2. 5 out of 5

    Finley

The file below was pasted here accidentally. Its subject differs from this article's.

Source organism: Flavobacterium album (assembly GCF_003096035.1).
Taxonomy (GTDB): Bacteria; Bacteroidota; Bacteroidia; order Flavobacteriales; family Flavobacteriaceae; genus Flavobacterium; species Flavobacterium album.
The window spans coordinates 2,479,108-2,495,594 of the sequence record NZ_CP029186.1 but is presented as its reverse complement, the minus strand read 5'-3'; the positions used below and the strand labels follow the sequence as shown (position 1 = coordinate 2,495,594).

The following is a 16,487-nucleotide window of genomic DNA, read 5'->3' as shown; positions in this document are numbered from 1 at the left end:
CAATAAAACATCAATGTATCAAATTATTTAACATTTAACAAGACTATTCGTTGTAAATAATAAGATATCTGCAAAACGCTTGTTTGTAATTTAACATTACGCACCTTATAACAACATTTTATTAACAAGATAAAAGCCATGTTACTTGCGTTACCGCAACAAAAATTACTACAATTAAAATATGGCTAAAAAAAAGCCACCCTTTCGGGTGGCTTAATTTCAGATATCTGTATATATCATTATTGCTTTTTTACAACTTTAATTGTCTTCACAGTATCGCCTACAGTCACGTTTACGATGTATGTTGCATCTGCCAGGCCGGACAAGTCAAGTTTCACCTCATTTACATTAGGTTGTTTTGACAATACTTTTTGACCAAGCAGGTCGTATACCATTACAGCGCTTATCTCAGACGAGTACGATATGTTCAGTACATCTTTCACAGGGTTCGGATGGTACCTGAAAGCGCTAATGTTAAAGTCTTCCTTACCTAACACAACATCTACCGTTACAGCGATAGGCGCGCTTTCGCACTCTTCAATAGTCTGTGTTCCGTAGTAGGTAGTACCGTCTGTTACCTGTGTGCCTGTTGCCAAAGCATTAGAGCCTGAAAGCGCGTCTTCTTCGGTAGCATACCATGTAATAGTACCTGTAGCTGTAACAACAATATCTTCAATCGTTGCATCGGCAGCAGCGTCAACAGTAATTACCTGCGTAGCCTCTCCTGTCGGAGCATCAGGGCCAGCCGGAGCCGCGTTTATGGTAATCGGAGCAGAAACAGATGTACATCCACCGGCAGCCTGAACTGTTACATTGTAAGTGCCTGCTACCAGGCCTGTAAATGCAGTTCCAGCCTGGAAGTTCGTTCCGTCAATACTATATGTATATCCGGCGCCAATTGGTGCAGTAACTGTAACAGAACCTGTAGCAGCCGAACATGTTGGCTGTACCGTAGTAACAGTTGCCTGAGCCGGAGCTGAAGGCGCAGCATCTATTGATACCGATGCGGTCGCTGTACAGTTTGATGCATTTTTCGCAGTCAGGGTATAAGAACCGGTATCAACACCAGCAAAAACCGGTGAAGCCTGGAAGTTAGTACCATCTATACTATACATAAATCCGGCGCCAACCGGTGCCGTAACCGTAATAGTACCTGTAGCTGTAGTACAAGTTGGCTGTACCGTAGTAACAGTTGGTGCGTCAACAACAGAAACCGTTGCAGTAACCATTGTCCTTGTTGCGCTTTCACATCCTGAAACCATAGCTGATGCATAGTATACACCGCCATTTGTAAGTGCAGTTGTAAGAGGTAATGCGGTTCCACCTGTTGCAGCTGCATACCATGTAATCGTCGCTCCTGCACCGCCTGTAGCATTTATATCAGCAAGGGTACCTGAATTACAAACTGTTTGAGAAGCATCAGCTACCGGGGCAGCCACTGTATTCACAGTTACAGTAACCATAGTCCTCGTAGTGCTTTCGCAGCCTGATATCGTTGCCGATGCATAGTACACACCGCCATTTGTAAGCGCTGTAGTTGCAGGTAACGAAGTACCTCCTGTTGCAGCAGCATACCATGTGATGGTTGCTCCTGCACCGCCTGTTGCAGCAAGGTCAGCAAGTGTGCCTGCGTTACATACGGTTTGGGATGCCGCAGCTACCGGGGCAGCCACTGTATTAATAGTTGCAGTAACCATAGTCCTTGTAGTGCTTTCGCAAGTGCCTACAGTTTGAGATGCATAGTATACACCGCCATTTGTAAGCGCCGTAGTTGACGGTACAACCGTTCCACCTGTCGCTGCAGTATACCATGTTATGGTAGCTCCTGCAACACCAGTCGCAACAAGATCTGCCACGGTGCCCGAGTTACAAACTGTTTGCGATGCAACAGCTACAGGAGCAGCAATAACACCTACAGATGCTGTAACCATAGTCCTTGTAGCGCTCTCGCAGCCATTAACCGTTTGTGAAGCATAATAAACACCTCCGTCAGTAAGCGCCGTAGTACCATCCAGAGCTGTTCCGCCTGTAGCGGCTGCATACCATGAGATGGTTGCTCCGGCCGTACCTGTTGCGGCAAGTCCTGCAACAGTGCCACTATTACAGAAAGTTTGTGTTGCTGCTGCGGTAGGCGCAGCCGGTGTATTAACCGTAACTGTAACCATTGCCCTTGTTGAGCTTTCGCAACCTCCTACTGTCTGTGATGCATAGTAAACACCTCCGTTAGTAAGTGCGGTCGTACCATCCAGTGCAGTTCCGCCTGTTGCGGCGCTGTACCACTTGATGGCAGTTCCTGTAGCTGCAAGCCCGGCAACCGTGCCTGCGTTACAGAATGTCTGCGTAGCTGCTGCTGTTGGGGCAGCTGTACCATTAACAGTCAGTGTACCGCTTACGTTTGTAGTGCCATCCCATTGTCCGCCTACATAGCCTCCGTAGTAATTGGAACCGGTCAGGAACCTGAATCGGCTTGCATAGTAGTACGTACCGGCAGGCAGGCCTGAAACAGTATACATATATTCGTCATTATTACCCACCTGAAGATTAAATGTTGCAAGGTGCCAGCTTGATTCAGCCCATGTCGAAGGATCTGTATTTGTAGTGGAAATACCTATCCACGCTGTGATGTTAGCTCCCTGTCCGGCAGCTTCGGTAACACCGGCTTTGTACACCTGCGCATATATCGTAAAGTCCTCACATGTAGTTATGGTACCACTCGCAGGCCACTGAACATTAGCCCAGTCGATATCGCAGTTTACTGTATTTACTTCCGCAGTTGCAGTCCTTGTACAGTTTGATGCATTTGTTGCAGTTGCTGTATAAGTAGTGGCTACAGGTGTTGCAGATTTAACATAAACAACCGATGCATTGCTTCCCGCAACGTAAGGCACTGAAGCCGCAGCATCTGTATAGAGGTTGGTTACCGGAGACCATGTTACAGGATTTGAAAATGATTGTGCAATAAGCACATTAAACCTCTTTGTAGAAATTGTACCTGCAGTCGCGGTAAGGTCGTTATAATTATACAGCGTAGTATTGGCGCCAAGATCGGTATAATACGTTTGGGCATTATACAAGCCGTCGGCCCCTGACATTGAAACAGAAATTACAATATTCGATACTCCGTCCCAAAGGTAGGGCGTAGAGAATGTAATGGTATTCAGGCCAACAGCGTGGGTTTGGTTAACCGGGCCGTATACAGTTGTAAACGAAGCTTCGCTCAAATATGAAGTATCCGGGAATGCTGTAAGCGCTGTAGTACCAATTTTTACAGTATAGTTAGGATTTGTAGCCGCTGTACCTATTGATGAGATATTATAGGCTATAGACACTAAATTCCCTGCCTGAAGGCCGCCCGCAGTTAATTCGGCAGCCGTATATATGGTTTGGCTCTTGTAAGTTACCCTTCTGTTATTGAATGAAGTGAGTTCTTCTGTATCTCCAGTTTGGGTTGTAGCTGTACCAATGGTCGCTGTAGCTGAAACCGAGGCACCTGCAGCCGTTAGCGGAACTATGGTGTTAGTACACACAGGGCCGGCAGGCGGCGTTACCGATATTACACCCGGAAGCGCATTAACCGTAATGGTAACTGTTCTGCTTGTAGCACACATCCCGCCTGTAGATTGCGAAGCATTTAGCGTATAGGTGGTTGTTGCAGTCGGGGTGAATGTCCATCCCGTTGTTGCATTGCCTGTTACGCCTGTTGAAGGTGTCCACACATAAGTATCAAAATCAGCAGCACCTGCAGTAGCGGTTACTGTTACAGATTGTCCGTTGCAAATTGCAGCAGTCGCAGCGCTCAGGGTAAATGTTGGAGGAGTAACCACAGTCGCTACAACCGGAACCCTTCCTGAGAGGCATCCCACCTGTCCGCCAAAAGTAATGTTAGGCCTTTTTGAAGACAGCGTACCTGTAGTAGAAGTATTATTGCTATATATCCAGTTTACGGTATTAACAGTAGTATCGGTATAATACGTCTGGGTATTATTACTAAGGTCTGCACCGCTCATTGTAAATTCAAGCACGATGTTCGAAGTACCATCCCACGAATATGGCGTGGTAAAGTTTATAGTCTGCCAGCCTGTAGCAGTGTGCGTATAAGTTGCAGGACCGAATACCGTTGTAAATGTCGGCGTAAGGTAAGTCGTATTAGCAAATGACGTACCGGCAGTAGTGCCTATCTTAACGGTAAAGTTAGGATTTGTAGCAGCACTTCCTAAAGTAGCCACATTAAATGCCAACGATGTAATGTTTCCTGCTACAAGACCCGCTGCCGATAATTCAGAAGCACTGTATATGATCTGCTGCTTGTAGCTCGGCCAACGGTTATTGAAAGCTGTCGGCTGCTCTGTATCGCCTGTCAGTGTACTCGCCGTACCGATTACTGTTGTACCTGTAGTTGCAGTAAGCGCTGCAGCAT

I received a free digital copy of this book through a giveaway hosted on GoodReads. Daughter of the Sun is the story of Princess Gabriella, the sheltered second daughter of King Rutherford III. All her life, Gabriella has been fond of stories of magic, of talking to the stars, and of questioning the world around her. She has also loved spending time with her older sister, the next in line for the throne, who encouraged her wonder and curiosity. When Cassandra falls ill, however, Gabriella gets h I received a free digital copy of this book through a giveaway hosted on GoodReads. Daughter of the Sun is the story of Princess Gabriella, the sheltered second daughter of King Rutherford III. All her life, Gabriella has been fond of stories of magic, of talking to the stars, and of questioning the world around her. She has also loved spending time with her older sister, the next in line for the throne, who encouraged her wonder and curiosity. When Cassandra falls ill, however, Gabriella gets her first taste of the true magic in the world, only to be forced to give up her dreams and be responsible when her sister dies and she must step up to take her place as future High Queen. Not all is well in Astadia, however, and Gabriella soon realizes that she, as well as the whole world, is in danger, and she may be the only one who can bring light and love back to a world that has already begun to fall to corruption. This novel was beautiful. Not only was the story interesting and engaging, but it also raised many questions about the way out own world is slowly falling into its own darkness. Although Gabriella was raised to be a polite, subservient princess, she learns very quickly how to be strong and brave, and she knows from the beginning how to think for herself, even if she is discouraged from doing so in the beginning. Through all this, however, she also is able to remain feminine and sweet, presenting a pleasant alternative to the frightening image of the feminist that many detractors try to build. Gabriella is proof that you can be pretty and smart, powerful and caring, and can be brave and fight for what’s right without having to give up what makes you happy. Furthermore, Gabriella views the way that many different people live once she begins her journey, realizing that the poor often struggle to obtain basic necessities that she, as a rich princess, took for granted and often left to be disposed of, and that people are often treated differently based on the pigment of their skin. She also learns that her understanding of the world as heavily shaped by those in power, and that “evil witches” are often just women who were too powerful for the ruling males’ liking, and that the pursuit of power and money often leads to the innocent and powerless to be hurt or even killed. Gabriella decides quickly that she wants to change the status quo when she is queen, though also becomes aware that doing so will take a lot more than just commanding it to be so. While doing so, however, she also learns that loving one another and helping out your neighbor, even when you have little to give, can often brighten up faster than waiting around for bigger changes, even if just for one person. Hopefully, reading this book will encourage others to see injustice in our own world, and spread a little kindness to those who need it. Although I have such high praise for this book, though, I am still willing admit that it is not perfect. Most notably, there are a few small spelling and grammar mistakes littered throughout the novel, and some moments where words were forgotten or an extra word was left it. The book was still understandable, as I could almost always assume that was intended right away, though it does point to further proofreading in the future. Also, although I can understand why it was done, and can therefore chalk it up to a well-meaning mistake, the part of me that hangs out in SJW circles felt a bit worried over how well Gabriella’s transformation at the beginning of her journey may be received. Since I’m white, my personal opinion on the matter does not hold much weight, but if I were Tamko, I likely would have discussed the implications of having a pale-skinned blonde girl being magically made black temporarily with POC and diversity group, to make sure it was being handled properly, and that there were no better alternatives. This, is of course, assuming that this was not a step that was already done. Given that it was used to help Gabriella understand how the poor and the Afran people lived within her country, and that there were numerous dark-skinned characters around her that were just as important and plot-powerful (if not literally powerful) as she was, there wasn’t any specific aspect of it that stuck out to me as inappropriate, other than a general awareness of how it could have gone bad or been badly received. Again, however, an actual person of color could likely give a better opinion on this than a person like me, who is learning most of the impacts of these sort of things on real life people of color secondhand. Other than the minor issues mentions, however, the book was great, and while I am not giving it 5 stars, I will say that it would be very close to being 5 stars is I was able to give partial stars, likely a 4.5 or even a 4.75. I highly recommend this book, especially to teen readers who like fantasy, and who may have an interest in how fictional elements can be used to open conversations on real-life issues. I fell that a lot of important discussion could be started by using this book (and most likely its future sequels) as a jumping-off point, and therefor wish the author luck having his novel reach as many hands as possible. Even if the political aspects are brushed aside for a time, however, it was a fun book and can easily be enjoyed without needing to think about all the problems we are dealing with. In definitely offers a more optimistic outlook on the future of the world than most people can offer.